Australia has one of the finest health care models in the world, yet it is under constant reforms and tweaks that aren’t always in the patients’ best interests.
Every citizen and resident is entitled to the very best in health care at any public hospital; a universal health care. Complimenting the public system are the private hospitals, which cater for those who don’t need emergency surgery or care, or want a “better” standard of care, or wish to avoid being on a waiting list for non-essential or minor surgery, or even prefer to use their health insurance than use the tax-payer funded public system.
The use of the private hospital system is made more affordable by “reforms” introduced by the Howard Liberal-National government by giving a tax deduction of 30% for private health insurance. It was one piece of many of the Howard government’s middle class welfare program. When the Rudd Labor party swept into power (even unseating Howard, something that is almost unheard of) the middle class welfare didn’t end. The 30% tax deduction for private health cover remained to anyone who had it. In fact, the extra Medicare Levy imposed on the highest income earners would also be reduced to the same percentage Medicare Levy as the lowest income earners as a reward for having private health insurance.
The health insurance industry is also a strange beast. Providers are almost exclusively Not-For-Profit Mutual Funds. Further, their rates are capped and each year negotiate with the Federal Health Minister through the department on any increase in rates for services. The arguments by the Funds are the same; without an increase the Funds won’t be able to provide the services resulting in a loss of membership and thus more pressure on the public health system. The government’s position is almost always the same, claiming that most Funds are gouging their members for services they don’t need or won’t use.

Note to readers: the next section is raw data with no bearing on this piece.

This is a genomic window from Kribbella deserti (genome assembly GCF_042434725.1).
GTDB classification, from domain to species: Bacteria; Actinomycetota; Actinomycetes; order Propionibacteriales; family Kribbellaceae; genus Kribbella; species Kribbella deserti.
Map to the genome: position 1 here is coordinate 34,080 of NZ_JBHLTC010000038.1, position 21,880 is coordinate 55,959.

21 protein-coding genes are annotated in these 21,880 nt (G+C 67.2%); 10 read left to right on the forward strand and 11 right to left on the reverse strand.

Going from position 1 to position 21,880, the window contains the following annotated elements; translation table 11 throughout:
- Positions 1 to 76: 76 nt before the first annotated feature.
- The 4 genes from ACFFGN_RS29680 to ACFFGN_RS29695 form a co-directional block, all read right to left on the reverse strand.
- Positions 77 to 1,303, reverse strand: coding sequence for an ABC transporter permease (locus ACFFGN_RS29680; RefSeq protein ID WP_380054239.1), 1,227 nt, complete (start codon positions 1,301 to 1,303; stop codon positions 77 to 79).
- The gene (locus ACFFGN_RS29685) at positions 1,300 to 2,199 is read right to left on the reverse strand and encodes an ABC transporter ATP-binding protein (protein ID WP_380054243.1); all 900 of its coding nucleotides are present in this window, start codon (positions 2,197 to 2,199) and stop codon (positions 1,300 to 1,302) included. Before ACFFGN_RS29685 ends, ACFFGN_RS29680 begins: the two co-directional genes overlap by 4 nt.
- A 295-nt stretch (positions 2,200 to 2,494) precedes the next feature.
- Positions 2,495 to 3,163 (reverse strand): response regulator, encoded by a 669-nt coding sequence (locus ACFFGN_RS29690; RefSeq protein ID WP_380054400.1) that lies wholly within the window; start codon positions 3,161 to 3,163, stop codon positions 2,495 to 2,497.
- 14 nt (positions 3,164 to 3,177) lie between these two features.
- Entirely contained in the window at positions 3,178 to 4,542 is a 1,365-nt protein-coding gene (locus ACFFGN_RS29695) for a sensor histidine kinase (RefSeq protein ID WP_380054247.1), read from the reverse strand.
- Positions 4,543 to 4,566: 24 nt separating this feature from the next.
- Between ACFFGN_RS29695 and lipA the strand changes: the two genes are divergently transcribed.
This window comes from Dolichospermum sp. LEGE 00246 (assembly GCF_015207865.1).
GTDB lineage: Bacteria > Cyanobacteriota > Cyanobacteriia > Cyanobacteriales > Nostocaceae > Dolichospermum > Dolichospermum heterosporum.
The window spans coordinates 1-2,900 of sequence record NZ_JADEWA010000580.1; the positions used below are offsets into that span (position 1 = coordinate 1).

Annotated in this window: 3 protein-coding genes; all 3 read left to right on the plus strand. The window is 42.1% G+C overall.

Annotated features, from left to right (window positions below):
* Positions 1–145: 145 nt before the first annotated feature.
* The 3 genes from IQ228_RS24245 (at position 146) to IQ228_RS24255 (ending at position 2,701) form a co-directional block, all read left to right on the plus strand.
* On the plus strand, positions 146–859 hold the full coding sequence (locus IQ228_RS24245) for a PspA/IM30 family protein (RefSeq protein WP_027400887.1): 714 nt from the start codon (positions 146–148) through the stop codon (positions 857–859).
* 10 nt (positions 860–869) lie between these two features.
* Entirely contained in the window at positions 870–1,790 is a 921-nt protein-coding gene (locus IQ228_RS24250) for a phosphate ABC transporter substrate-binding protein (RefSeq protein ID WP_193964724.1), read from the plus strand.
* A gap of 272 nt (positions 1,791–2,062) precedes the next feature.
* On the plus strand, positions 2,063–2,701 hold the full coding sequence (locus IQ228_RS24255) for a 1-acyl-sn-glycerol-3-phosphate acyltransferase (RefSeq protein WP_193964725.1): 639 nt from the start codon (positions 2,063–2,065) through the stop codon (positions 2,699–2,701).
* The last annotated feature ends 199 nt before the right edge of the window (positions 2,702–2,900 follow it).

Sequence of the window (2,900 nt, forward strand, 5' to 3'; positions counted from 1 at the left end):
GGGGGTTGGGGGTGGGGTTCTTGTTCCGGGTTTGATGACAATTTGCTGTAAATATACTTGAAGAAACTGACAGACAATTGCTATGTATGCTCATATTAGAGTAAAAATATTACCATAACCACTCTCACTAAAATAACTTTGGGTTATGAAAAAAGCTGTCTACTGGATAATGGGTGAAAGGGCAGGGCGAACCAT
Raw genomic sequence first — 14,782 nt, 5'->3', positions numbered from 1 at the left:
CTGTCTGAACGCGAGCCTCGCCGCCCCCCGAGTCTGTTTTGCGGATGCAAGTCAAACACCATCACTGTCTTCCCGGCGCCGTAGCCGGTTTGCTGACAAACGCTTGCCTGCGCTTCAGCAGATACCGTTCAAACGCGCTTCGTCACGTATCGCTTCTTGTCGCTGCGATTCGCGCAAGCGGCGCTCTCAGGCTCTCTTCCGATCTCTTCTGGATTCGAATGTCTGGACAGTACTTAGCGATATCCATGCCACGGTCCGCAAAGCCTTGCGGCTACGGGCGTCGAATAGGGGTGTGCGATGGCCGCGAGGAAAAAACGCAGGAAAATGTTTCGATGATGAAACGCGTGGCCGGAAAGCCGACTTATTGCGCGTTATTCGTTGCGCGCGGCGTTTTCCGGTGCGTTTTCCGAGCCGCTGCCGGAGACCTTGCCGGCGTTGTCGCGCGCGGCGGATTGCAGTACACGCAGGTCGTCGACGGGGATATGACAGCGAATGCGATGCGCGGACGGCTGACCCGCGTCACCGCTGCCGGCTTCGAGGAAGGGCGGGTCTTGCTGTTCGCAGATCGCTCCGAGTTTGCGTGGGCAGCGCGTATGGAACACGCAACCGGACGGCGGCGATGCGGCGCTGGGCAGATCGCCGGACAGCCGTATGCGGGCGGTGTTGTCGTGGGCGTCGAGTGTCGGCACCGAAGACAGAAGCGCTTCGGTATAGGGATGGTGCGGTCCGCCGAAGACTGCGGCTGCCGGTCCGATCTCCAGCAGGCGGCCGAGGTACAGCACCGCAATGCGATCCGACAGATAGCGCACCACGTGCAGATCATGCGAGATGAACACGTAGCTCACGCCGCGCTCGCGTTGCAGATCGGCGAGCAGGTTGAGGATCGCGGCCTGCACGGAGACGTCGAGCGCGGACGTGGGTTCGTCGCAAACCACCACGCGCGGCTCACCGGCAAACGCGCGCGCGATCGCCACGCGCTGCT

This raises an interesting point. Should these Funds be free to offer a range of products for a discerning public can pick and choose from, or should they be restricted to services that are only covered by Medicare? (Currently dental is not covered by Medicare, but each State has a system for dental subsidy for those least able to afford dental care. A plan exists to bring Dentistry into Medicare.)
Before the Coroner of Western Australia, Alistair Hope, is a case that raises very serious issues for the Health Fund industry. The death of Penelope Dingle highlights the damage homeopaths can do in a self-regulated industry. Yet it is almost impossible to be a member of a Fund without having the option of at least one “alternative medicine” in the bundle.
While Mr Hope has yet to hand down a finding, it is time for the Federal Health Department to refuse Health Funds any increase in fees until they remove any unproven medicine from their packages; naturopathy, homeopathy, in short, woo.
This isn’t the first time a Coroner has had to deal with the effects of homeopathy, but hopefully it will be the last. As long as Health Funds package “alternative medicines” with basic cover, or even Ancillary cover, it legitimises the woo. If any citizen or resident wants to have homeopathy or any other unproven medicine included in their insurance, then why should it be subsidised 30%? If such treatments did work, we wouldn’t have a regular stream of Coroner’s Reports condemning the practice and practitioners, nor would we have families begging for justice.
This is a challenge for the new Gillard Government and for Health Minister Nicola Roxon in particular; stop the Health Funds from bundling woo into their packages. The next time the Funds cry “we need to increase our premiums” the government should stand firm and suggest the Funds could save money if woo wasn’t automatically bundled with services that are legitimate, and remove the 30% refund for any service that cannot prove its efficacy.
That should save Medicare enough money to finally include dental services.